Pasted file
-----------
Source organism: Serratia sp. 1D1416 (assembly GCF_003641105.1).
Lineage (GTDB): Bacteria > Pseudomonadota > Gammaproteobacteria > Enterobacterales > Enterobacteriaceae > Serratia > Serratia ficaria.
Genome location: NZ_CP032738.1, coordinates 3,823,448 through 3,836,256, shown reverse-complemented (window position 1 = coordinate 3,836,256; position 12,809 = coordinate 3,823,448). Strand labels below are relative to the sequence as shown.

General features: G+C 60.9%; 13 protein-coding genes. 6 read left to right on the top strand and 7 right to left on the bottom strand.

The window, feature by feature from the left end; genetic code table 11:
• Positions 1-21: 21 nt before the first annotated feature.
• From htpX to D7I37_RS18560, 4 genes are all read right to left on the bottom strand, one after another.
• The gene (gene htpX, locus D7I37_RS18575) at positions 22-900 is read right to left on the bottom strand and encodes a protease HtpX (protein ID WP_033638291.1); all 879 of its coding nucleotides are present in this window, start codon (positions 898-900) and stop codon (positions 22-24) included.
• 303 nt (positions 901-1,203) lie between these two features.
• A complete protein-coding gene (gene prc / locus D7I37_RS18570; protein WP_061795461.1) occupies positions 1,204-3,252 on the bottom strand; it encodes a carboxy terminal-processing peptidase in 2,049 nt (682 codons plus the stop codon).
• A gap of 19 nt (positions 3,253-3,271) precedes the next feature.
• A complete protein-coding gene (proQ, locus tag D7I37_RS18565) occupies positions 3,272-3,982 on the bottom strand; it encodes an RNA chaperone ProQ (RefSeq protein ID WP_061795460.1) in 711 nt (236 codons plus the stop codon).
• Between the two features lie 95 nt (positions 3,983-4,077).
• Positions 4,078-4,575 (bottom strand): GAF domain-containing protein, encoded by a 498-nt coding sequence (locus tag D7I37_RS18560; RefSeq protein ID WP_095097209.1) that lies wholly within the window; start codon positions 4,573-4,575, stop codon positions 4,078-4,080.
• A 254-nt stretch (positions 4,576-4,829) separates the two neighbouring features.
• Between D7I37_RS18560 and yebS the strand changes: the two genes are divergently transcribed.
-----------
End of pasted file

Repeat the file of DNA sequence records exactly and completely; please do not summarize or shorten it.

Source organism: Serratia sp. 1D1416 (assembly GCF_003641105.1).
Lineage (GTDB): Bacteria > Pseudomonadota > Gammaproteobacteria > Enterobacterales > Enterobacteriaceae > Serratia > Serratia ficaria.
Genome location: NZ_CP032738.1, coordinates 3,823,448 through 3,836,256, shown reverse-complemented (window position 1 = coordinate 3,836,256; position 12,809 = coordinate 3,823,448). Strand labels below are relative to the sequence as shown.

General features: G+C 60.9%; 13 protein-coding genes. 6 read left to right on the top strand and 7 right to left on the bottom strand.

The window, feature by feature from the left end; genetic code table 11:
• Positions 1-21: 21 nt before the first annotated feature.
• From htpX to D7I37_RS18560, 4 genes are all read right to left on the bottom strand, one after another.
• The gene (gene htpX, locus D7I37_RS18575) at positions 22-900 is read right to left on the bottom strand and encodes a protease HtpX (protein ID WP_033638291.1); all 879 of its coding nucleotides are present in this window, start codon (positions 898-900) and stop codon (positions 22-24) included.
• 303 nt (positions 901-1,203) lie between these two features.
• A complete protein-coding gene (gene prc / locus D7I37_RS18570; protein WP_061795461.1) occupies positions 1,204-3,252 on the bottom strand; it encodes a carboxy terminal-processing peptidase in 2,049 nt (682 codons plus the stop codon).
• A gap of 19 nt (positions 3,253-3,271) precedes the next feature.
• A complete protein-coding gene (proQ, locus tag D7I37_RS18565) occupies positions 3,272-3,982 on the bottom strand; it encodes an RNA chaperone ProQ (RefSeq protein ID WP_061795460.1) in 711 nt (236 codons plus the stop codon).
• Between the two features lie 95 nt (positions 3,983-4,077).
• Positions 4,078-4,575 (bottom strand): GAF domain-containing protein, encoded by a 498-nt coding sequence (locus tag D7I37_RS18560; RefSeq protein ID WP_095097209.1) that lies wholly within the window; start codon positions 4,573-4,575, stop codon positions 4,078-4,080.
• A 254-nt stretch (positions 4,576-4,829) separates the two neighbouring features.
• Between D7I37_RS18560 and yebS the strand changes: the two genes are divergently transcribed.